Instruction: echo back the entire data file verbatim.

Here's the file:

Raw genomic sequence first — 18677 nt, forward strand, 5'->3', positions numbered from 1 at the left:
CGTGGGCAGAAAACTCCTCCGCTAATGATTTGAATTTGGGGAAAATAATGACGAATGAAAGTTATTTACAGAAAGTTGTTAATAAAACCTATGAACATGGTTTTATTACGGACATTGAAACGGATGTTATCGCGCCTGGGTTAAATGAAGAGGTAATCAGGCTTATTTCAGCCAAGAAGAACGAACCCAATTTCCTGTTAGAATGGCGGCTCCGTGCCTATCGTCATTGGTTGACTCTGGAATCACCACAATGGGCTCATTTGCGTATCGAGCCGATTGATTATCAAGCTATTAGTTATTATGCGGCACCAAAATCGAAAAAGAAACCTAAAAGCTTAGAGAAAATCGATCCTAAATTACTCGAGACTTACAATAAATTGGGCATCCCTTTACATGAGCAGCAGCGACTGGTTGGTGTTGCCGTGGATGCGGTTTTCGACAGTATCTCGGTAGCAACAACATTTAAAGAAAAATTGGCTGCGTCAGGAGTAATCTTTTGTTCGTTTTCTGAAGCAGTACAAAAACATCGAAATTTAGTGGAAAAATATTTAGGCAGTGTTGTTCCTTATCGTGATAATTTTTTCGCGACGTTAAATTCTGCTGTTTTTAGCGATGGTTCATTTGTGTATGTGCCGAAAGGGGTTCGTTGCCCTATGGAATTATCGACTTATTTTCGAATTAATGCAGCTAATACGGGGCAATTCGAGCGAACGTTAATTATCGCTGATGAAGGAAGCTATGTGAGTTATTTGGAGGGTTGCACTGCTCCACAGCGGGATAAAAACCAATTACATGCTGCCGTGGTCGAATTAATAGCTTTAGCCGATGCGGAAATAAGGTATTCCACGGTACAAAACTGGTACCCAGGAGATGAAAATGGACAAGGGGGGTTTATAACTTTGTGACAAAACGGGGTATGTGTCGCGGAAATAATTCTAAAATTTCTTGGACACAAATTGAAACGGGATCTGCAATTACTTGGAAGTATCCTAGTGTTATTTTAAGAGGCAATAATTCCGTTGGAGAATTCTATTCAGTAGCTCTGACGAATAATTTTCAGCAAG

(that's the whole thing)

Raw genomic sequence first — 18677 nt, forward strand, 5'->3', positions numbered from 1 at the left:
CGTGGGCAGAAAACTCCTCCGCTAATGATTTGAATTTGGGGAAAATAATGACGAATGAAAGTTATTTACAGAAAGTTGTTAATAAAACCTATGAACATGGTTTTATTACGGACATTGAAACGGATGTTATCGCGCCTGGGTTAAATGAAGAGGTAATCAGGCTTATTTCAGCCAAGAAGAACGAACCCAATTTCCTGTTAGAATGGCGGCTCCGTGCCTATCGTCATTGGTTGACTCTGGAATCACCACAATGGGCTCATTTGCGTATCGAGCCGATTGATTATCAAGCTATTAGTTATTATGCGGCACCAAAATCGAAAAAGAAACCTAAAAGCTTAGAGAAAATCGATCCTAAATTACTCGAGACTTACAATAAATTGGGCATCCCTTTACATGAGCAGCAGCGACTGGTTGGTGTTGCCGTGGATGCGGTTTTCGACAGTATCTCGGTAGCAACAACATTTAAAGAAAAATTGGCTGCGTCAGGAGTAATCTTTTGTTCGTTTTCTGAAGCAGTACAAAAACATCGAAATTTAGTGGAAAAATATTTAGGCAGTGTTGTTCCTTATCGTGATAATTTTTTCGCGACGTTAAATTCTGCTGTTTTTAGCGATGGTTCATTTGTGTATGTGCCGAAAGGGGTTCGTTGCCCTATGGAATTATCGACTTATTTTCGAATTAATGCAGCTAATACGGGGCAATTCGAGCGAACGTTAATTATCGCTGATGAAGGAAGCTATGTGAGTTATTTGGAGGGTTGCACTGCTCCACAGCGGGATAAAAACCAATTACATGCTGCCGTGGTCGAATTAATAGCTTTAGCCGATGCGGAAATAAGGTATTCCACGGTACAAAACTGGTACCCAGGAGATGAAAATGGACAAGGGGGGTTTATAACTTTGTGACAAAACGGGGTATGTGTCGCGGAAATAATTCTAAAATTTCTTGGACACAAATTGAAACGGGATCTGCAATTACTTGGAAGTATCCTAGTGTTATTTTAAGAGGCAATAATTCCGTTGGAGAATTCTATTCAGTAGCTCTGACGAATAATTTTCAGCAAG